For the last few weeks, I have been teaching a class at the Indonesian Consortium for Religious Studies as a Fulbright scholar on the Gadjah Mada University campus.
The worst thing that happened to the Indonesian people … was the preaching of this type of Christianity, which fused and confused Western Christianity with white supremacy, De La Torre says.
The vast majority of my class is Muslim. The class I am leading is on the discipline of post-colonialism, specifically the impact of the Christian missionary venture upon the people.
For the Indonesian people, the Christian missionary came in the form of Dutch Reform. I came to teach but instead am learning from those whom missionaries seldom bother to hear.
The real question is not if the subaltern can speak; but rather, when she or he does, if anybody will listen. I, at least, am trying to listen.
But to do so, I must suspend my religious and Western arrogance and exceptionalism, which assume I know best. In a very real way, I must carefully hear what the victims of colonialism are saying about me and my cherished Christian beliefs.
As a Southern Baptist, with a masters of divinity from Southern Baptist Theological Seminary, I learned that I have been called to spread the good news to the so-called heathen and pagans of the world – defined as anyone who is not a Christian, and in some cases, other Christian groups who don't believe in the same doctrines and in the same way as I do.
Matthew 28:19 is a foundational text of my and many fellow Baptists' theological belief system: "Therefore go and make disciples of all nations, baptizing them in the name of the Father and of the Son and of the Holy Spirit, and teaching them to obey everything I have commanded you."
And yet, as I hear the stories and histories of the colonized, even those who are Christian, I hear how much damage Christian missionaries have done to the culture, to the self-worth of the people and to the country as a whole.
If I am honest with myself, the worst thing that could ever have happened to the Indonesian people was the Christian missionary washing up on their shores.
How could the Gospel message of peace be so destructive? Whenever the Gospel message of love is wed with the colonial message of conquest, what is produced is a satanic pseudo-religious offspring that justifies the thief of the indigenous people's resources and labor.
The Christian missionaries who came to Indonesia followed the economic conquerors that arrived to establish the spice trade in 1595.
For evangelical conquest to occur, the indigenous Indonesians had to be constructed as inferior.
The objectification of the indigenous people for their Christianization to occur motivated people like Rudyard Kipling to admonish the colonizer to "Take up the White Man's burden ... to serve your captives' need ... your new-caught sullen peoples, half devil and half child."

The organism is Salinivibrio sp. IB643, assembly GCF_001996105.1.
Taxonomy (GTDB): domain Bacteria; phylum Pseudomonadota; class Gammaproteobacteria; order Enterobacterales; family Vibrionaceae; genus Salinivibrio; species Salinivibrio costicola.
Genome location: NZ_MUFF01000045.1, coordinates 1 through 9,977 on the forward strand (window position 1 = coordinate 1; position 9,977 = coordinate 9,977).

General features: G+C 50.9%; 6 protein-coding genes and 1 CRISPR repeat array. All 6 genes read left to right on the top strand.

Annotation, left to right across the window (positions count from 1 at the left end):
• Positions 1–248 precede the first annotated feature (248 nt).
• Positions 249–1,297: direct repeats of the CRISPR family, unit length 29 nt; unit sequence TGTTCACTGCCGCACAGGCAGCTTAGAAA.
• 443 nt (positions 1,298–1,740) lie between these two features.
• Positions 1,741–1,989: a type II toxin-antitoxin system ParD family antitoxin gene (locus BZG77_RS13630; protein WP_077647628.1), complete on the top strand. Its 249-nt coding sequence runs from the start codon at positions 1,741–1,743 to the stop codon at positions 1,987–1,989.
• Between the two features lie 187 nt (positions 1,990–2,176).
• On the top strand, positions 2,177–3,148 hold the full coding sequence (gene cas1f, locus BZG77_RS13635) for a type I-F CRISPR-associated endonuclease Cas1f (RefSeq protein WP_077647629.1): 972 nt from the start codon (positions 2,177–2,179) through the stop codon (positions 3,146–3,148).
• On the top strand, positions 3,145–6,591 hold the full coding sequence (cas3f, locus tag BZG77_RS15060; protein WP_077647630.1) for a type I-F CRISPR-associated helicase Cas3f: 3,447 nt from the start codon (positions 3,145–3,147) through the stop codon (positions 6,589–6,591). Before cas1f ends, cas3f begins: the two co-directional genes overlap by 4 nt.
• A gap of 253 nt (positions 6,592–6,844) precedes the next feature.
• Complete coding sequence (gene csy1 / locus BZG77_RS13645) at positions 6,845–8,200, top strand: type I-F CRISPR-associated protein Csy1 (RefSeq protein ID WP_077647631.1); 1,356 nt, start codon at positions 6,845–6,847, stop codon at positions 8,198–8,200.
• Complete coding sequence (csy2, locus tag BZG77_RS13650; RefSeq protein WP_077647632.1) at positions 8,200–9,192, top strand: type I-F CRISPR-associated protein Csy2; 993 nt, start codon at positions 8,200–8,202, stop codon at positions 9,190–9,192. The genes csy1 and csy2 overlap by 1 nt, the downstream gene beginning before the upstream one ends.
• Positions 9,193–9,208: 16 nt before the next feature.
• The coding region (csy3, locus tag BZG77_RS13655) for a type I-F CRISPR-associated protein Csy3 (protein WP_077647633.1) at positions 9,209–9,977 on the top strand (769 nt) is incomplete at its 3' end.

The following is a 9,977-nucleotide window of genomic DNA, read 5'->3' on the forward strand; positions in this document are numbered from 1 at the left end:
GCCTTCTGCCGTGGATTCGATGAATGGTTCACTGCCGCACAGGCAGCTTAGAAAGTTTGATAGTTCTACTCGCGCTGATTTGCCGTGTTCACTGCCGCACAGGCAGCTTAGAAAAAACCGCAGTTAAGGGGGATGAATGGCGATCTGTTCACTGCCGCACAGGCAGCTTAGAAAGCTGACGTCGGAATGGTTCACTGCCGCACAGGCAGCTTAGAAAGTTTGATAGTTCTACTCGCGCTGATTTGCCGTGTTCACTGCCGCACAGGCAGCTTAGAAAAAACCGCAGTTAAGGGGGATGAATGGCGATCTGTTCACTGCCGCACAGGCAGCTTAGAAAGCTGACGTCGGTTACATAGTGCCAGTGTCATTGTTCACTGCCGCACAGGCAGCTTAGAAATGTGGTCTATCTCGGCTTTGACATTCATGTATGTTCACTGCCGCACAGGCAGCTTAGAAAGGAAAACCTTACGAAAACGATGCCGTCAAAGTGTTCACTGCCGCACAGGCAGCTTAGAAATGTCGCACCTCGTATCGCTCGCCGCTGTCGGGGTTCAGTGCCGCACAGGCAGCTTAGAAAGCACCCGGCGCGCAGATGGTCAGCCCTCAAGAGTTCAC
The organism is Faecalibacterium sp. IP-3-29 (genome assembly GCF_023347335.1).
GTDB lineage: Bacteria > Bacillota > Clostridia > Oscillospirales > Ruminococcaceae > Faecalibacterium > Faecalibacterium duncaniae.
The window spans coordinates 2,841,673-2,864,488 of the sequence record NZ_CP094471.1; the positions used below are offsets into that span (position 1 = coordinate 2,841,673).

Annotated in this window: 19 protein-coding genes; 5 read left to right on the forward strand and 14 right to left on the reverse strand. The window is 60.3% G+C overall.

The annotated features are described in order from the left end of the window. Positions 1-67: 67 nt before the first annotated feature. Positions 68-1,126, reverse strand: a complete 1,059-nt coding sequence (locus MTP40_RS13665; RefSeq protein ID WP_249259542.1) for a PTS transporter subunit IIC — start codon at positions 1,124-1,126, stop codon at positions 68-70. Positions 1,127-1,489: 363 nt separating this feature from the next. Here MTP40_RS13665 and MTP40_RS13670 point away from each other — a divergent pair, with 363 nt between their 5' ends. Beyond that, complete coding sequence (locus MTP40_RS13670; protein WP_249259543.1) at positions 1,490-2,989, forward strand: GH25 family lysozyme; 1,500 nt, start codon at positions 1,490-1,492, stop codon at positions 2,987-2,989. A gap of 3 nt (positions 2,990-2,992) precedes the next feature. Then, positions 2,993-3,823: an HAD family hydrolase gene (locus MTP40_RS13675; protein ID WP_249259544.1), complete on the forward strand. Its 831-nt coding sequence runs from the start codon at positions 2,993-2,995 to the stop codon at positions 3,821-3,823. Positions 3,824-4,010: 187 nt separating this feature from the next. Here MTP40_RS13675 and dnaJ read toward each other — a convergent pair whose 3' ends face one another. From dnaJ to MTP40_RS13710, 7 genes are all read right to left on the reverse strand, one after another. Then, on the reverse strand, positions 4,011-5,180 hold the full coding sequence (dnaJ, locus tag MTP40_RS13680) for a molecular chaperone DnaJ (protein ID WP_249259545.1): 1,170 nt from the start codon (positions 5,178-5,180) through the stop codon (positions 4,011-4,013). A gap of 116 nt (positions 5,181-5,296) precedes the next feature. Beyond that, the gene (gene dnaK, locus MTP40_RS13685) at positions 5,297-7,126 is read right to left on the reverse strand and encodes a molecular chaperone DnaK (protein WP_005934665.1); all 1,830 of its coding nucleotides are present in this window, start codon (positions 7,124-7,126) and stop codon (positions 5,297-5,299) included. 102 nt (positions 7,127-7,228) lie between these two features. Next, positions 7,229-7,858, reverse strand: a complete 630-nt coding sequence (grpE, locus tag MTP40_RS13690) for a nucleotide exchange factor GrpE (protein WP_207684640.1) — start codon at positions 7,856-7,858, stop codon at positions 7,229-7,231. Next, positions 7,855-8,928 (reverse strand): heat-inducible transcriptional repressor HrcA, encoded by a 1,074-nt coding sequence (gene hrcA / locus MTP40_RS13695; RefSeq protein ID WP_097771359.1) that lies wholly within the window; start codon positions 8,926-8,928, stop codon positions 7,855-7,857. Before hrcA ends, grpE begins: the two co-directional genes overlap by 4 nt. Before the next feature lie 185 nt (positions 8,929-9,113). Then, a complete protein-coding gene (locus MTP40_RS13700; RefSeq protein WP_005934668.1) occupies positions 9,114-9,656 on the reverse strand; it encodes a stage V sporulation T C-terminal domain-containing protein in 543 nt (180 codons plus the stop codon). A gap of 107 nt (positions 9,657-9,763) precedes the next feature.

As I previously said, the worst thing that happened to the Indonesian people (as well as all other colonized people of the world) was the preaching of this type of Christianity, which fused and confused Western Christianity with white supremacy.
Rather than preaching Jesus (forcing our doctrines and beliefs on all nations), we should be Jesus (implementing the radical love shown to all through a deep commitment to the justice Jesus exhibited throughout his ministry).
St. Francis of Assisi has often been credited with stating, "Preach the Gospel at all times and when necessary use words." Whether he said this is unimportant.
What is crucial is that evangelism must cease to be an exercise designed to get the "unbeliever" to believe the same doctrines the evangelist believes, and instead become sharing the Good News that the one who is made a non-person by the colonizer has personhood because they are created in the image of the Creator.
All that have life possess worth and dignity. The Good News is that both the dispossessed, who have been stripped of humanity, and the possessor of oppressive power need to hear a word about liberation and salvation.
Such a liberative word can move them from being the colonized "other" or the colonizer toward the discovery of their redemption, even if that faith identity is based on a different religious or spiritual worldview than the one bringing the good news.
If indeed a tree is known by its fruits, then they should know we are Christians by our love; not by the love we say we have while contributing to the dispossession and disenfranchisement of many of Earth's inhabitants.
Maybe the Great Commission of Matthew 28:19 has less to do with getting people to accept the same belief we hold and more to do with sharing – through action, not words – similar acts of love and compassion as Jesus.
Maybe spreading the good news is not doctrinal, but rather revealing the message of love, the same way Jesus did: by feeding the hungry, clothing the naked, healing the sick.
Let us who call ourselves disciples of Christ learn to be Jesus, not talk about him.
Miguel A. De La Torre is professor of social ethics at Iliff School of Theology.